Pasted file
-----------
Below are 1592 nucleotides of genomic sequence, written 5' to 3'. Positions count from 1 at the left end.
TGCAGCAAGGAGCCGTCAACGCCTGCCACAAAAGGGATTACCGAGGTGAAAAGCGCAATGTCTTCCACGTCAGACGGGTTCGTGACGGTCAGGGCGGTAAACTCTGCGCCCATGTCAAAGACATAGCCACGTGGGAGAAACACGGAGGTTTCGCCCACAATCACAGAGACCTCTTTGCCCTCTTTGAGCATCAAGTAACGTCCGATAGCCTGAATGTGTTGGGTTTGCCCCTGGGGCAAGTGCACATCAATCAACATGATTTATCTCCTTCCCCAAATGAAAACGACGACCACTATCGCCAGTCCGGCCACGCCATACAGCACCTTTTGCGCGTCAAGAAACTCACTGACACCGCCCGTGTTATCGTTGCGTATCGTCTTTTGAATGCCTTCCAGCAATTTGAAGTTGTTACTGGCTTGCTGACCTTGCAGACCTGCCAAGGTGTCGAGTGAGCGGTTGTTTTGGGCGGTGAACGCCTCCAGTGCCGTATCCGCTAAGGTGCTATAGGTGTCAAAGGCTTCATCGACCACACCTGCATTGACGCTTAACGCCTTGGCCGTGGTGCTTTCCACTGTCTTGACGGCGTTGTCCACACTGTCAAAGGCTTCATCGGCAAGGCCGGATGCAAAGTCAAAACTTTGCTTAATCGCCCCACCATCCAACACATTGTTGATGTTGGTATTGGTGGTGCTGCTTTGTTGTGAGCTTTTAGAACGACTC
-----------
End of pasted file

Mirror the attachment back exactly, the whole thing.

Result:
Below are 1592 nucleotides of genomic sequence, written 5' to 3'. Positions count from 1 at the left end.
TGCAGCAAGGAGCCGTCAACGCCTGCCACAAAAGGGATTACCGAGGTGAAAAGCGCAATGTCTTCCACGTCAGACGGGTTCGTGACGGTCAGGGCGGTAAACTCTGCGCCCATGTCAAAGACATAGCCACGTGGGAGAAACACGGAGGTTTCGCCCACAATCACAGAGACCTCTTTGCCCTCTTTGAGCATCAAGTAACGTCCGATAGCCTGAATGTGTTGGGTTTGCCCCTGGGGCAAGTGCACATCAATCAACATGATTTATCTCCTTCCCCAAATGAAAACGACGACCACTATCGCCAGTCCGGCCACGCCATACAGCACCTTTTGCGCGTCAAGAAACTCACTGACACCGCCCGTGTTATCGTTGCGTATCGTCTTTTGAATGCCTTCCAGCAATTTGAAGTTGTTACTGGCTTGCTGACCTTGCAGACCTGCCAAGGTGTCGAGTGAGCGGTTGTTTTGGGCGGTGAACGCCTCCAGTGCCGTATCCGCTAAGGTGCTATAGGTGTCAAAGGCTTCATCGACCACACCTGCATTGACGCTTAACGCCTTGGCCGTGGTGCTTTCCACTGTCTTGACGGCGTTGTCCACACTGTCAAAGGCTTCATCGGCAAGGCCGGATGCAAAGTCAAAACTTTGCTTAATCGCCCCACCATCCAACACATTGTTGATGTTGGTATTGGTGGTGCTGCTTTGTTGTGAGCTTTTAGAACGACTC